Pam Chandler grew up in Houston, and began her architectural career in 1986 as an intern in the Los Angeles office of Jim Stafford, cofounder of the Southern California Institute of Architecture (SciArc). While at Stafford’s office, she developed an eye for detailing and materials while working closely with Stafford on the renovation of his own residence. Chandler graduated from the University of Texas School of Architecture at Austin in 1987 where the Faculty selected her for the Leon Whiteson Award.  She returned to Los Angeles and Jim Stafford & Partners where she worked on the design and development of an office building in downtown Los Angeles.

In 1988, she joined the Santa Monica office of William Adams Architects where she worked on a range of residential projects.  She served as Project Architect for the Second Street Condominiums in Santa Monica, featured on the cover of the January 1993 ARCHITECTURE magazine.  Chandler was Project Architect for the Garcia Apartments, a 30-unit affordable housing project for the City of Santa Monica.  Chandler also worked on the restoration and addition to the home of architectural historian Esther McCoy by Rudolph Schindler.

Returning to Texas in 1993, Chandler joined the office of Paul Lamb, one of Austin’s finest residential architects.  In the fall of 1998, Chandler joined Patrick Ousey, AIA  as a partner at FAB Architecture LLC.

Where did you grow up?

I grew up in the suburbs southwest of Houston. Fort Bend County became one of the fastest growing counties in the country, but my childhood experience left me yearning for authenticity of place. As a result, I have always lived in neighborhoods that, while evolving and changing, retain a sense of history that make them unique from others around them.

If you were not an architect, what other profession would you have pursued?

I initially entered the University of Texas as an interior design major. However, part of the curriculum was first year design in the architecture school. Through the course of that year, it became clear to me that the rigor and discipline involved in the practice of architecture is what motivated me.

Pen, pencil, or computer?

I am old enough to have started my career when everyone was still using a lead holder and electric eraser to craft working drawings, and I still swoon when seeing an old set of hand drafted drawings. I remember the sense of care and craft that many of us took when producing a set of drawings, which has been difficult to replicate with computer drafting. I have returned to traditional drafting on occasion, but sadly found it to be cumbersome — probably because I no longer have a drafting station set-up as I once did.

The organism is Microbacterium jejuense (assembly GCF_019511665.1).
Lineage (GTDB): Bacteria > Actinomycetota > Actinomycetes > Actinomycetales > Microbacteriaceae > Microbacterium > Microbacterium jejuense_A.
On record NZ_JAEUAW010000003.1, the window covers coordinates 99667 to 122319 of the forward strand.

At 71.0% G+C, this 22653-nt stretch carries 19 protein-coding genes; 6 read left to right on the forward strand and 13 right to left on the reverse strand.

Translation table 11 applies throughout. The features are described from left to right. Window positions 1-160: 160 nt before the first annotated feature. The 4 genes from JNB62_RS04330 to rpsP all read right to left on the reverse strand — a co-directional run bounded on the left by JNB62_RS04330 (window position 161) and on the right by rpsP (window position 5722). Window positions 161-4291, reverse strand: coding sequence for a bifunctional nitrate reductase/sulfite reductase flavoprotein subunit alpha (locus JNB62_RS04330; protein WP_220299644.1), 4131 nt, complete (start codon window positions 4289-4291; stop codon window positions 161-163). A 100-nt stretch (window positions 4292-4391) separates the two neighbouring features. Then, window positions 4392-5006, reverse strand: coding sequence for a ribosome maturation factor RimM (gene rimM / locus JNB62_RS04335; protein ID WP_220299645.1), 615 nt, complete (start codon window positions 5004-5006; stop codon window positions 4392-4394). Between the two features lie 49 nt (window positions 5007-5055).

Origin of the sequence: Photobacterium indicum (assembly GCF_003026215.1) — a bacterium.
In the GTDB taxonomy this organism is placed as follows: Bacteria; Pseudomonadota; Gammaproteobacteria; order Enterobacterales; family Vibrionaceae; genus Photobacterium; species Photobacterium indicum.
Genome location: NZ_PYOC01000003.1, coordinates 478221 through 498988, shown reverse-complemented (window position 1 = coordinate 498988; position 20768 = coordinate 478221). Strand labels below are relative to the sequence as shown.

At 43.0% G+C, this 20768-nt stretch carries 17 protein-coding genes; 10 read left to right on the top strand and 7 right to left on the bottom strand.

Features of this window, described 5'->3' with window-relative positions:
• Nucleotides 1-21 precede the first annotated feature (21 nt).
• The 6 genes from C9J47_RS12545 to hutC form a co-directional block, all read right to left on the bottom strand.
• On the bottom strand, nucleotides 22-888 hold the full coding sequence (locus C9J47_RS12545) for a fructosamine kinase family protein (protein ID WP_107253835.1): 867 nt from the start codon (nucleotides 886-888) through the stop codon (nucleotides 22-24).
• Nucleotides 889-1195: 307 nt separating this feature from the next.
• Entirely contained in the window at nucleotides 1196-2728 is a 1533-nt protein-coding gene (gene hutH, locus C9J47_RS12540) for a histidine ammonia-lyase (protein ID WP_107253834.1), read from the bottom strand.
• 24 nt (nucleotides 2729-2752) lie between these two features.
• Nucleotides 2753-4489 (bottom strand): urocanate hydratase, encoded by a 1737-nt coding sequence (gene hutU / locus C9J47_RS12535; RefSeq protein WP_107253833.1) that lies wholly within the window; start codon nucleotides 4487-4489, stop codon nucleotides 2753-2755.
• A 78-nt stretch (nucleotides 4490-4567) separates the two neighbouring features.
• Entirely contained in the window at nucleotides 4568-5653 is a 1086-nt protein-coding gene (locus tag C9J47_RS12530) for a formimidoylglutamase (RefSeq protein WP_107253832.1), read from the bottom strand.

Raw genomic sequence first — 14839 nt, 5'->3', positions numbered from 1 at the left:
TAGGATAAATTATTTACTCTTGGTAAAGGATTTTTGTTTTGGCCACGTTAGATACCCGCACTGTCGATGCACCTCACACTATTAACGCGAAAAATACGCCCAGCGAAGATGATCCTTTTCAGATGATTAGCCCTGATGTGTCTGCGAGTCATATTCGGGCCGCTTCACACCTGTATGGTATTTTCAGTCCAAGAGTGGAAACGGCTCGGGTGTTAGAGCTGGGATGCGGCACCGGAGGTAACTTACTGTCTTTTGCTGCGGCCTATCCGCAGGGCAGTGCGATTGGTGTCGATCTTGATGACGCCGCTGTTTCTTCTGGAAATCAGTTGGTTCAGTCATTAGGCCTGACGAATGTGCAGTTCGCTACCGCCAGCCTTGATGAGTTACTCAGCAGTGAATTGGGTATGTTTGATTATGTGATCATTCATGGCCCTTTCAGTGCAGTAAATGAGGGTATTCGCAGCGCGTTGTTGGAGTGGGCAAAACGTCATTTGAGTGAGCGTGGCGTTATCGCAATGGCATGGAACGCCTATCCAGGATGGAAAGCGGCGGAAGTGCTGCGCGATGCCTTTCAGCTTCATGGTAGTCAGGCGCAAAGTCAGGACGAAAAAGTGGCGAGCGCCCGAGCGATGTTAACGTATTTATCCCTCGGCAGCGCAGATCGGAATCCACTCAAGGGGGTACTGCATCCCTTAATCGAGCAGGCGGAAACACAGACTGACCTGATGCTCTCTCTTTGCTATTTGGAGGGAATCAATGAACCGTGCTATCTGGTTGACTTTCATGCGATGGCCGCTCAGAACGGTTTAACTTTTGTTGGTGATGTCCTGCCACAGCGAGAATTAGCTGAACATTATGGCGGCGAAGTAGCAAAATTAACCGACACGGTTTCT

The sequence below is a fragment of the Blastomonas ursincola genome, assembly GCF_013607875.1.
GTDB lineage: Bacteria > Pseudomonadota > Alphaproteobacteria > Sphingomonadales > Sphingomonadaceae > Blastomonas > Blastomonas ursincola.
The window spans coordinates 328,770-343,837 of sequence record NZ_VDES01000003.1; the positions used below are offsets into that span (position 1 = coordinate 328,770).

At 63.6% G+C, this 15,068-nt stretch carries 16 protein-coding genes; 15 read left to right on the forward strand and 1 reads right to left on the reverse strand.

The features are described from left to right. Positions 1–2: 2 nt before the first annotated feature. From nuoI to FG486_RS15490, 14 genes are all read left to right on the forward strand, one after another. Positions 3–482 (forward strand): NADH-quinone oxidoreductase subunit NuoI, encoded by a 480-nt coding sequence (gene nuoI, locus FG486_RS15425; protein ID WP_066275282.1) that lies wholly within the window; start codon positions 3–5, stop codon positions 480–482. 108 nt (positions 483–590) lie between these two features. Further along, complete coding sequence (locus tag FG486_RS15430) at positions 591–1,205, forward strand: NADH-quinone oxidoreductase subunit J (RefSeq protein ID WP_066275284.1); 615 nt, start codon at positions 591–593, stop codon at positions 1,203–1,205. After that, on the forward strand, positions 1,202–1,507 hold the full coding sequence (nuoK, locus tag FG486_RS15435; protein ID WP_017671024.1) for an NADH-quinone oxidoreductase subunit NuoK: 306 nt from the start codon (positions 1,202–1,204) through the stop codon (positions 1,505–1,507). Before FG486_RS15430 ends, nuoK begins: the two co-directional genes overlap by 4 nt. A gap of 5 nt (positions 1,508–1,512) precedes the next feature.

What is the biggest misconception people have about your job?

I think we have all run up against the person that just needs some “blueprints.” While that is the extreme, I think many laypeople, especially those that are not creative themselves, have a hard time understanding that we are not just pushing buttons, there are no formulas we work with, that we are truly creating, responding to the unique conditions of a given problem…. and if we do our job well, it looks effortless.

What is the best thing about being an architect? What is the worst thing about being an architect?

I love that my job does not involve doing the same thing day in and day out. We are constantly faced with new problems to solve, and if not new problems, at least we are looking for new solutions. But the best part of being an architect is seeing a project to completion and having it exceed a client’s expectations. The worst thing about being an architect — riding the economic ups and downs.

Tell us a story from your time in architecture school.

I took a “visiting critics” studio at UT that was to have three visiting architects over the course of the semester, each conducting a five-week charrette. However, the second visiting architect canceled at the last minute. The students were all disappointed by the knowledge that a fairly prestigious architect that we were all looking forward to engaging with would not be coming, but also that a five-week chunk of our semester was now left vacuous. I remember all of us students gathering in the studio one evening to discuss what we could/should do with this time. One of the students had just spent her residency in Robert Venturi’s office working on the design of a furniture exhibit that was showing at the Whitney Museum of American Art in New York. She suggested that we get the school to take the money they were going to pay the visiting architect and fly us to New York to see the exhibit, and then we would come back to design and build our own furniture. The powers-that-be signed off on the idea. This resulted in the first thing that I would design with my now husband and partner Patrick Ousey — a pretty quirky transformer made of chainlink components that was to serve a multitude of tasks in an imaginary loft-like setting, including arms with drapes that would extend out to create a changing area. These ‘wings’ prompted Charles Moore to tag it “the angel,” which we found to be apropos since we were off to Los Angeles the following semester for our residencies.

Leave a Comment